Barclaycard plans to issue 10,000 cardholders with a portable card-reading device for authenticating internet-based purchases next year as part of a six-month trial.
When making online purchases, customers will insert cards into a calculator-like device and enter a PIN, which will generate a single-use eight-digit code that is entered online to verify the transaction.
'It's not a technology trial to see if this device works or not, it's a trial to determine whether or not customers will be willing to use it,' said Barclaycard technology consultant Dave Taylor.
The trial, which starts in February, will involve customers who currently shop online and hold a chip-based MasterCard credit or debit card, although Taylor says there's nothing to stop the technology being used on Visa cards as well.
While the UK's conversion to chip-and-PIN will help reduce fraud in High-Street stores, it doesn't immediately protect online, mail order or phone-based retailers.
'With the move to chip-and-PIN in the UK, we anticipate that card fraud will move elsewhere. We are working closely with MasterCard to develop programmes in order to close such gaps,' said Ian Spencer, head of fraud at Barclaycard.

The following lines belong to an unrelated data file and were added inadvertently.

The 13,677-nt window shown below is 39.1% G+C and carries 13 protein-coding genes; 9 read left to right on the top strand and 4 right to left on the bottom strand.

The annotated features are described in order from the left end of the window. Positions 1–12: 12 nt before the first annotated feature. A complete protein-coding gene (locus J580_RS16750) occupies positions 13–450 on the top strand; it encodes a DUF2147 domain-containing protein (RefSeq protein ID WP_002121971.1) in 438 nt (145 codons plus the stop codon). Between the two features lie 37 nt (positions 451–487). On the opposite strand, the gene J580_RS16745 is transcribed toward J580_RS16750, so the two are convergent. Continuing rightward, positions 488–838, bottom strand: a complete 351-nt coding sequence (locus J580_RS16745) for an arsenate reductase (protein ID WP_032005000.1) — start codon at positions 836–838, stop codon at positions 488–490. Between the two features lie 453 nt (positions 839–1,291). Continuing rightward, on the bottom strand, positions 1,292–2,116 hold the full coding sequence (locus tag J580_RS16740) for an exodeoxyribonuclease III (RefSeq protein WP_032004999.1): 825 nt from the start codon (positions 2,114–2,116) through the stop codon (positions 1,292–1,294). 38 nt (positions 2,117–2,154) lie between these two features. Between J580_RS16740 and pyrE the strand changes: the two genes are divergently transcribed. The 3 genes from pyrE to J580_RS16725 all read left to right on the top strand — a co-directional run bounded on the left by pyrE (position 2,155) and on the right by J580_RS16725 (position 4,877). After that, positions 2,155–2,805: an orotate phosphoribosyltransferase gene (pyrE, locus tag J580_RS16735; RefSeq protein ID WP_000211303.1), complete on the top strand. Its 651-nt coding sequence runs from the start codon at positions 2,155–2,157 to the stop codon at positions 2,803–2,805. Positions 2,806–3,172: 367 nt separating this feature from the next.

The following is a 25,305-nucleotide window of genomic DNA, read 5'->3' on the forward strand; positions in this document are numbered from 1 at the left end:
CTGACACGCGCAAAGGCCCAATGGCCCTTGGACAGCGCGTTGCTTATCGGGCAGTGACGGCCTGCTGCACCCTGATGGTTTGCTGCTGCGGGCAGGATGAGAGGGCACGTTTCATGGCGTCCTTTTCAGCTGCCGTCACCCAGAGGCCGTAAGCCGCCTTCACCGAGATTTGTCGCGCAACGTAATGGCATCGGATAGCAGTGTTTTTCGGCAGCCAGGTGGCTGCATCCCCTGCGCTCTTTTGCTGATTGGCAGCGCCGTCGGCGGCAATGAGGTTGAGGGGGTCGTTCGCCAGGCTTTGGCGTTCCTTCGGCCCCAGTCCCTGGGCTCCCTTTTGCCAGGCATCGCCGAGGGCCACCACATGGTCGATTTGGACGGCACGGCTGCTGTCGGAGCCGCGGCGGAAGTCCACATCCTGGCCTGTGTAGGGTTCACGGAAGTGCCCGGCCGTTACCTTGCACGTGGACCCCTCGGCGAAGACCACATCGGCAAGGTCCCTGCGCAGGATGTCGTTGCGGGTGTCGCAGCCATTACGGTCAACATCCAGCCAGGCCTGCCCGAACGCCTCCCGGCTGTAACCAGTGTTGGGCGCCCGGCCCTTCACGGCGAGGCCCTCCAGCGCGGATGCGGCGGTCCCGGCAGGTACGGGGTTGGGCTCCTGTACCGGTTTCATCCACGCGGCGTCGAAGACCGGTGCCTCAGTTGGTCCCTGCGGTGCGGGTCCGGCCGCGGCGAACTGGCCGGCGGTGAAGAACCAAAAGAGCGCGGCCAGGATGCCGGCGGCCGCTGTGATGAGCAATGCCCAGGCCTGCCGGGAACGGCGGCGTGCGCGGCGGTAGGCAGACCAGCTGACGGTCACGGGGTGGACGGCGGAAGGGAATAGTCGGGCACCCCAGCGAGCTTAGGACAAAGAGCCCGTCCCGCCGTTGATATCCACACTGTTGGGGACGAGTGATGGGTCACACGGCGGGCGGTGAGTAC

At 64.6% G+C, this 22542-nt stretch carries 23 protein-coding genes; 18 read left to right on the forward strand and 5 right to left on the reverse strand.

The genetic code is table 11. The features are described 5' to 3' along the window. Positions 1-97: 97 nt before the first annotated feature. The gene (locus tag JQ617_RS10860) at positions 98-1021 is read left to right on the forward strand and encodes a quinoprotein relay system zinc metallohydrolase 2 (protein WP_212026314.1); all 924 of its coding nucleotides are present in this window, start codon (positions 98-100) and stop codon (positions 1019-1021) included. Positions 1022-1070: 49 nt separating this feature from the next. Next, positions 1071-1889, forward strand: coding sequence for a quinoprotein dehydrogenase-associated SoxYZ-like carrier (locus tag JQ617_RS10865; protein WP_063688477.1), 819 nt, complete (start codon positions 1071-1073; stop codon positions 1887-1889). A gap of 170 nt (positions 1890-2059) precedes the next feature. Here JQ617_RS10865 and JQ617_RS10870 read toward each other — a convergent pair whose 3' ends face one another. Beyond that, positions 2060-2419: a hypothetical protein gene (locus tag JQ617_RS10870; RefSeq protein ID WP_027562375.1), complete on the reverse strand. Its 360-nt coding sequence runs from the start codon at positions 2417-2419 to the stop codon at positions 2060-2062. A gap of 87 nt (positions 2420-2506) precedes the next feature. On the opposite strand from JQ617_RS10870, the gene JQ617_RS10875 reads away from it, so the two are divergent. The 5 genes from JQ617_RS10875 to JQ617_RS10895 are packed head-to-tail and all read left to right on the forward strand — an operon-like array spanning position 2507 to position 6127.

The trial will only involve retailers participating in Mastercard's SecureCode initiative, such as Dabs.com, although the card vendor is working hard to get more on board.
Participating retailers don't need to make any change in their existing payment processes, but can simply direct shoppers to a Barclays-hosted pop-up page where the verification code is inputted for approval.
Providing users with card readers represents a new direction in online security and something of a leap of faith, but Taylor is optimistic that a simple physical device could help convince more users that ecommerce is safe.
'Instead of additional user IDs and passwords, it uses what customers already have and know, their cards and their PIN codes,' he said.
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A discussion of the "risk perception gap", its implications and how it can be closed